A MYSTERY virus is killing puppies in West Oxfordshire.

One Witney vet alone has seen 15 animals with a bug characterised by severe vomiting and bloody diarrhoea, making dogs seriously ill extremely quickly.

For those with weaker immune systems, particularly puppies, this can result in death, but there appears to be no case-by-case pattern.

Mandy Bevan-Talbot, from Crawley, near Witney, lost seven-month-old Labradors Fitz and Harper to the disease last month, days after symptoms started appearing.

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She was heartbroken by the sudden deaths, but after hearing similar stories she set up the Facebook group ‘What Happened To Our Fur-Babies?’ to try and pin down a cause.

She said: “For the last few weeks we had been beating ourselves up about it, asking if we’d done anything wrong.

“The grief has been awful.”

The puppies' mother, Quinn, also lives with the window cleaner, 54, but was completely unaffected, while three of the puppies' siblings recovered from the virus.

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Fitz and Harper, pictured centre and right above, were treated at The CornYard Veterinary Centre, Witney, which described the cause as Hemorrhagic Gastroenteritis, characterised by sudden vomiting and bloody diarrhoea.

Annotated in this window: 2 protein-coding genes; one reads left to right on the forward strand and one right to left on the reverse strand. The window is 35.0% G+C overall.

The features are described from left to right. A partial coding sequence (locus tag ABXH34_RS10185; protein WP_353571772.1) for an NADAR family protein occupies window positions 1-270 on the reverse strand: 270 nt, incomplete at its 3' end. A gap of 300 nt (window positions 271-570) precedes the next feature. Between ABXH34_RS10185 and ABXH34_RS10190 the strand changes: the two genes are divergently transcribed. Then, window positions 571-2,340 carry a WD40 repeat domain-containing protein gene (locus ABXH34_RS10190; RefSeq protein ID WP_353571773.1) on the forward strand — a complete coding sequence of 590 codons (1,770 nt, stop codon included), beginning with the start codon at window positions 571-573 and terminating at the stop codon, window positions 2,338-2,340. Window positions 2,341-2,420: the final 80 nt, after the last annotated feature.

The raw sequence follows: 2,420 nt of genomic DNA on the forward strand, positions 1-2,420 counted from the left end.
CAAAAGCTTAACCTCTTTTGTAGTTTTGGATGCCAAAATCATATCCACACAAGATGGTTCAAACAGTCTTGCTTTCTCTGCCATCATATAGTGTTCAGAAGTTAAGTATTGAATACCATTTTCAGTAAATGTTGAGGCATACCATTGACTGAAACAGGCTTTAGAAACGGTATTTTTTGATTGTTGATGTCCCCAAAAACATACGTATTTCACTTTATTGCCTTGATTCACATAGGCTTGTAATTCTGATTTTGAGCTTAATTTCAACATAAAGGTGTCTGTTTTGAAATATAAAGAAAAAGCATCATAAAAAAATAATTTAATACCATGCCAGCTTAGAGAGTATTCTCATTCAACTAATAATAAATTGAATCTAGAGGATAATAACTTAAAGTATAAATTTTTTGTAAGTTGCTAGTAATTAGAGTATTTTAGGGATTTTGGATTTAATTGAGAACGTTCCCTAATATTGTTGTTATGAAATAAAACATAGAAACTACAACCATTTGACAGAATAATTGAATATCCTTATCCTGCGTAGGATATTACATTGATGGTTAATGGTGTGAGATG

Dog owners have also been warned to be wary of signs of dehydration and lethargy in their pets.

However, the symptoms are similar to parvovirus, a notorious and highly infectious disease that can be fatal.

Several other residents have shared their stories, including Sophie Roberts, from Witney, whose five-month-old puppy Max - pictured here -  died on Sunday just five days after appearing healthy and well.

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She said: "We were told to say our goodbyes and left completely and utterly heartbroken."

That day, Kelly Simpson's 10-month-old Labrador, Zeus, was put to sleep at Medivet Woodstock after contracting the virus, with tests for parvovirus returning negative.

She said: "We will most likely never know what happened to our beautiful boy."

All three vets in Witney were contacted for comment, with Cogges Veterinary Surgery posting on Facebook the cases could be linked to Canine Seasonal Illness.

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Kelly Simpson's labarador Zeus, who died from the mysterious condition.

CornYard has seen seven animals hospitalised with the virus and seven treated with less severe forms since October 8, from as far afield as Burford and Finstock, near Charlbury.

Three of those died after being hospitalised, while practice principle Sue Mulvey knows of another which died at home.

Mrs Mulvey said the virus was not infectious but has not pinned down the cause.

She said: "I can't find any pattern - the dogs all eat different food, some live in different environments.

"If your dog gets sick, get it to a vet as soon as possible. The sooner it gets treatment, the better chance it has of pulling through."

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